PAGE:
Antrel Rolle claims tax lawyer defrauded him of $1.8 million

God (and Orbitz) may have pointed Antrel Rolle towards signing with the Chicago Bears, but He probably should have given Rolle better advice on hiring a tax attorney.

The former Giants safety, who signed a three-year $11.25 million contract with the Bears last week, filed a federal civil complaint against attorney Hiram Martin, of Martin Law & Associates, and Harold Sterling of San Fernando Valley for breach of fiduciary duty, fraud, misrepresentation, conspiracy and other counts. Rolle is seeking $1,857,303 in damages.

Here are the details of the lawsuit, via the Courthouse News Service:

With his mother Armelia's help, Rolle says he hired Martin to file his taxes after the attorney said he could save Rolle millions of dollars. According to Rolle, Martin and Sterling conspired to steal more than $1.2 million of his withholdings in the 2005 and 2006 tax years by forging his signature on tax documents. In addition, Martin filed Arizona state tax returns under the NFL player's name for the tax years 2005 to 2009, pocketing more than $600,000, Rolle says.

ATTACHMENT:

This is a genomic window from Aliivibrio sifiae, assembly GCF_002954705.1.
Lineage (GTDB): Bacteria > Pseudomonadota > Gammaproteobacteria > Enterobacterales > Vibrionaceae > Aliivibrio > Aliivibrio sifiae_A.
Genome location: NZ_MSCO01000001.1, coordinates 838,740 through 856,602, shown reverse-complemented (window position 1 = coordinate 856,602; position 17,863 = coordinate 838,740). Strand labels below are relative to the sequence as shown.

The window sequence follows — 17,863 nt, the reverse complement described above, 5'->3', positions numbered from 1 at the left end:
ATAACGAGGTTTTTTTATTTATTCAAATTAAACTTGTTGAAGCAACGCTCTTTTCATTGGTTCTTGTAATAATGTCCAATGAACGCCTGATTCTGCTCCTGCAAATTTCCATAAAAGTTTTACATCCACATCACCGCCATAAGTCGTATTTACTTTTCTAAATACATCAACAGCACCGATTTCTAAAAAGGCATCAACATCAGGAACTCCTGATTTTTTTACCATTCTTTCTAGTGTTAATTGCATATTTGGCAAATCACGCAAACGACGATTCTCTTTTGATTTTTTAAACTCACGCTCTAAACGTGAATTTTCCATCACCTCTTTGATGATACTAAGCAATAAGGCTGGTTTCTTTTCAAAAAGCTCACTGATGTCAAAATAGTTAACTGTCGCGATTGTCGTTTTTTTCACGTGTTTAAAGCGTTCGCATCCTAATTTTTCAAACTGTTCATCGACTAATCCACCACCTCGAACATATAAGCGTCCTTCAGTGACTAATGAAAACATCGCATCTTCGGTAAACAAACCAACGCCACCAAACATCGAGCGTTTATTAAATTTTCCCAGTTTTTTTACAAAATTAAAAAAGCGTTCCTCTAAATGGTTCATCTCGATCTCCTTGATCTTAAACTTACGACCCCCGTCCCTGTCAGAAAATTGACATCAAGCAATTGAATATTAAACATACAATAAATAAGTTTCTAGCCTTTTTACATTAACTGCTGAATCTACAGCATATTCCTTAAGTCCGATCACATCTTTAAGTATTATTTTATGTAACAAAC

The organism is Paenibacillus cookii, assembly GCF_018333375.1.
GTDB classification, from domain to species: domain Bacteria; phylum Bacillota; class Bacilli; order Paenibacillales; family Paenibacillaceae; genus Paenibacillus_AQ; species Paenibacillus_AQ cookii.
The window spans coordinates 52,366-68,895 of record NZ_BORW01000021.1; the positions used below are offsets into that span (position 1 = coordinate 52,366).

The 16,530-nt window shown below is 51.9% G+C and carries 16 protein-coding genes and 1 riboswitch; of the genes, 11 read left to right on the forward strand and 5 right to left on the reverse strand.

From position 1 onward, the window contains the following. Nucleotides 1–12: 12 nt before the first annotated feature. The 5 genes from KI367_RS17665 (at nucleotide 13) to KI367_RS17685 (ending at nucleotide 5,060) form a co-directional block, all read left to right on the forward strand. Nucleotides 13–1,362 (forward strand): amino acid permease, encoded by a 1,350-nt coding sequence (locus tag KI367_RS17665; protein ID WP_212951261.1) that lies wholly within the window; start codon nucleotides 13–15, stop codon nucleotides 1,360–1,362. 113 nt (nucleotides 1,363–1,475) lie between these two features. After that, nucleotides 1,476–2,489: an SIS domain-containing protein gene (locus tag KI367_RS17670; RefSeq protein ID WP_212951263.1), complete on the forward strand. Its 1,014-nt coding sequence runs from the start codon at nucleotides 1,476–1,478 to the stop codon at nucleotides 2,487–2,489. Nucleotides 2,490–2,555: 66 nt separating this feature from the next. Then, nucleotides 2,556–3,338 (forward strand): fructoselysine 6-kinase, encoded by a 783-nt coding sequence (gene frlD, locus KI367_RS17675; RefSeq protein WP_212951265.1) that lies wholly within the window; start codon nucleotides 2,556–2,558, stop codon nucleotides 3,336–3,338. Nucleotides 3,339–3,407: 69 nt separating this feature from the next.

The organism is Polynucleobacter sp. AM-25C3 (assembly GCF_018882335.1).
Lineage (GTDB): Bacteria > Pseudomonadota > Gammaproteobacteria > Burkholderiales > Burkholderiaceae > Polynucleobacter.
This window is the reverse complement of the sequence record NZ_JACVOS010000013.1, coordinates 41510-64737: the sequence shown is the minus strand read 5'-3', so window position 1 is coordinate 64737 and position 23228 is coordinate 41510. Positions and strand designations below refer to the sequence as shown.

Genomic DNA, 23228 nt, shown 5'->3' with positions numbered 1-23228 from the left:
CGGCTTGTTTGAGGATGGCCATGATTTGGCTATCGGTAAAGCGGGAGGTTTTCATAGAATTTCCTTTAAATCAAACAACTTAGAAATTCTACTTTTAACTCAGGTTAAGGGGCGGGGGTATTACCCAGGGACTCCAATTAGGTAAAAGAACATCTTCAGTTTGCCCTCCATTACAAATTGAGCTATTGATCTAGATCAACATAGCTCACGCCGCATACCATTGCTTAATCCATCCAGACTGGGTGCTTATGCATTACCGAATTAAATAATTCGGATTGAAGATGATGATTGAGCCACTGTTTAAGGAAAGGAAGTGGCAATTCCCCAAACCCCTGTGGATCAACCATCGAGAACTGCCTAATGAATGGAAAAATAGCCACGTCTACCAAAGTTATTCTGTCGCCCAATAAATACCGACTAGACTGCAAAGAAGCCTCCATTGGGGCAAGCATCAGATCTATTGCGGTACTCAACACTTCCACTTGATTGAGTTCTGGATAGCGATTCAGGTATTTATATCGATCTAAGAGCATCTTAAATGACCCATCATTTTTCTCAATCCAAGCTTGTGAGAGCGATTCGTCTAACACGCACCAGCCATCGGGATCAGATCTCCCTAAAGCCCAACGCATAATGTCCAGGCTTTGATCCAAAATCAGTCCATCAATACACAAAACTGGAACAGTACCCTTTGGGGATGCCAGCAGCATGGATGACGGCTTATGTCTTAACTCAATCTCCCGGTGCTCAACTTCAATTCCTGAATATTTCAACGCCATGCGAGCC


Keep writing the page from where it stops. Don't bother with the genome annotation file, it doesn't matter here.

Rolle also accuses Sterling of making "bogus charitable contributions" to a chapel Sterling was president of, giving letters to Martin stating that Rolle had made contributions of $632,000 in 2005, and $1,901,000 in 2006. The contributions were then utilized by Martin and Sterling to create large refunds which were then deposited into accounts owned by Martin without Rolle's knowledge.

Rolle also went through some tax problems with the IRS, perhaps as a result of Martin's negligence.

In January 2010, Forbes reported that the Internal Revenue Service had sent Rolle a $2.2 million demand for back taxes for underreporting his tax income by 50 percent for the years 2005 and 2006. Martin said he was "outraged" and that it was "totally inappropriate" for the business magazine to have looked at tax court filings, even though they are in the public record, Forbes reported at the time. Rolle says he fired Martin in 2012, after the IRS sent him a notice of lien. The accountant he hired to replace Martin uncovered the fraud with the help of the National Football League's Investigative Services, after taking a closer look at his tax records, Rolle says.

Here's hoping Rolle gets this straightened out and receives every last cent he's owed if the courts rule that his former lawyers acted maliciously. NFL players have enough to be concerned about financially without fully guaranteed contracts, to also worry about being potentially ripped off by their lawyers.

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